Sunday, 13 June 2010
13 Pipiri (June) 2010
"E hi noa he aroha atu."
Although it is small - accept it with love.
This week's whakatāuki was explained by Amiria Nepa Apatu nō Ngāti Kahungunu.
Before Makere Nepe Apatu Thorstensen took on the challenge to complete the Central Hawkes Bay's first Mana Wahine Try-athlon she was afraid of the water and unable to ride a bike. A former freezing worker turned health promoter, Makere, and her younger sister Amiria, decided to compete and took on the seven week training schedule with gusto. Justine Murray was in Waipukurau on the day of the triathlon and met up with Makere who explains why she decided to give it a go.
Left: Makere Nepe Apatu Thorstensen prepping herself for the Wana Wahine Try-athlon.
Right: Amiria Nepe Apatu.
Left: The bikes and shoes are ready for easy transition.
Right: Makere heading to the finish line.
Yay! all over and done with.
In our review segment, Te Wetewete, Turei Reedy, nō Ngāti Porou, reviews the album Breakout by South Auckland reggae group Three Houses Down. The tight-knit family group have enjoyed international travel to Las Vegas, Hawaii and San Jose. Breakout took out the best album award at this year's pacific music awards.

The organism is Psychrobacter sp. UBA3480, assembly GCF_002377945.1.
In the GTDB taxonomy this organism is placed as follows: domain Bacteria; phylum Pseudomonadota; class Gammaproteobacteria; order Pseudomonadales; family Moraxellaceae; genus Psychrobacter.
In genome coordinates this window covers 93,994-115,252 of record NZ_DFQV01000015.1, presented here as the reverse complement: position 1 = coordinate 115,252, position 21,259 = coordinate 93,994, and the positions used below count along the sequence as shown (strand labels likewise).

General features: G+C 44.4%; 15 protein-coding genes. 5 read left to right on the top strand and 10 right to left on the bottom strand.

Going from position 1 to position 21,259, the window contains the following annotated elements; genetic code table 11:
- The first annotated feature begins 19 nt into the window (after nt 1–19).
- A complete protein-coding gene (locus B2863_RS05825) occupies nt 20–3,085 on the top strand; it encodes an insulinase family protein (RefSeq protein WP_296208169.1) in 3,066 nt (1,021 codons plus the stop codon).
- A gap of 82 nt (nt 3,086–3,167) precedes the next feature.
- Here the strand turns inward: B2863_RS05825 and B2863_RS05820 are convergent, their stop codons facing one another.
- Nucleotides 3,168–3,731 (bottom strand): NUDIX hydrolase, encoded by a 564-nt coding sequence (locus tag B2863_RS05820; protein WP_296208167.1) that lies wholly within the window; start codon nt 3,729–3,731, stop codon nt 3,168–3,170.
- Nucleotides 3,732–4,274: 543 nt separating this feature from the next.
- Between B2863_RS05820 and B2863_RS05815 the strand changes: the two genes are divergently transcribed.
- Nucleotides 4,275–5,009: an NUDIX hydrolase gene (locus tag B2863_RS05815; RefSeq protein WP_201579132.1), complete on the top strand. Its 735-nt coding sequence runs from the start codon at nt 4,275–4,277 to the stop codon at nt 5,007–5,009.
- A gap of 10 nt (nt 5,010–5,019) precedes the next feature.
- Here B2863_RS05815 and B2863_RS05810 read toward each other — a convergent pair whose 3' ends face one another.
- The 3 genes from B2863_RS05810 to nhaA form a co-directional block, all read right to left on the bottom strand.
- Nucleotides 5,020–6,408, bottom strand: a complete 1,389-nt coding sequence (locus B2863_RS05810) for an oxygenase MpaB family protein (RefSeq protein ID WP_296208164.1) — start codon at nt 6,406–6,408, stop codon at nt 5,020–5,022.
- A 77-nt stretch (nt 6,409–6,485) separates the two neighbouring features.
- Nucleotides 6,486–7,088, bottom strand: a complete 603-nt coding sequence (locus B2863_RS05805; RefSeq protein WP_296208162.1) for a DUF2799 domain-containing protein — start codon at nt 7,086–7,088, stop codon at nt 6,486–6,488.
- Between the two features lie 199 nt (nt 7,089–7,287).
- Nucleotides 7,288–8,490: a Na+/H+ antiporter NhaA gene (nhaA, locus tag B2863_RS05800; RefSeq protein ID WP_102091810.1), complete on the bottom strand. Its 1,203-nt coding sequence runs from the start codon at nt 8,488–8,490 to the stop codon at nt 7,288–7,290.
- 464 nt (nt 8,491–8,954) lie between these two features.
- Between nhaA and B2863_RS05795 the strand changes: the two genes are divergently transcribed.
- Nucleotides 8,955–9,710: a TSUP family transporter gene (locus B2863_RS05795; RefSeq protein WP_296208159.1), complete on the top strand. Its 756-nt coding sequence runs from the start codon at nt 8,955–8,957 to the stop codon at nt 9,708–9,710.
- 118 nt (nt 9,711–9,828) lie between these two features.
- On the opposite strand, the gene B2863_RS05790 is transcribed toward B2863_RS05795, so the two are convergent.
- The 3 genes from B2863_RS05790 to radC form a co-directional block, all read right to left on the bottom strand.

A shortage of Māori nurses and midwives was the motivating reason behind a workforce development initiative launched last month. Ngā Manukura o Apōpō is a nationwide workforce development programme, led and implemented by Auckland District Health Board. The main strategies of the programme are to promote nursing and midwifery to Māori who are looking at a career in health, to advance current Māori health workers into leadership roles, and to increase the clinical workforce. Brenda Close, a nurse for twenty years and now a health consultant, explains more to Justine Murray.
Waiata featured: Ka Karanga te tinana as performed by Mina Ripia
from the album Wai 100% (2001)
Kalikapila; Culture; Constitution; Recession as performed by Three Houses Down from the album Breakout (2009)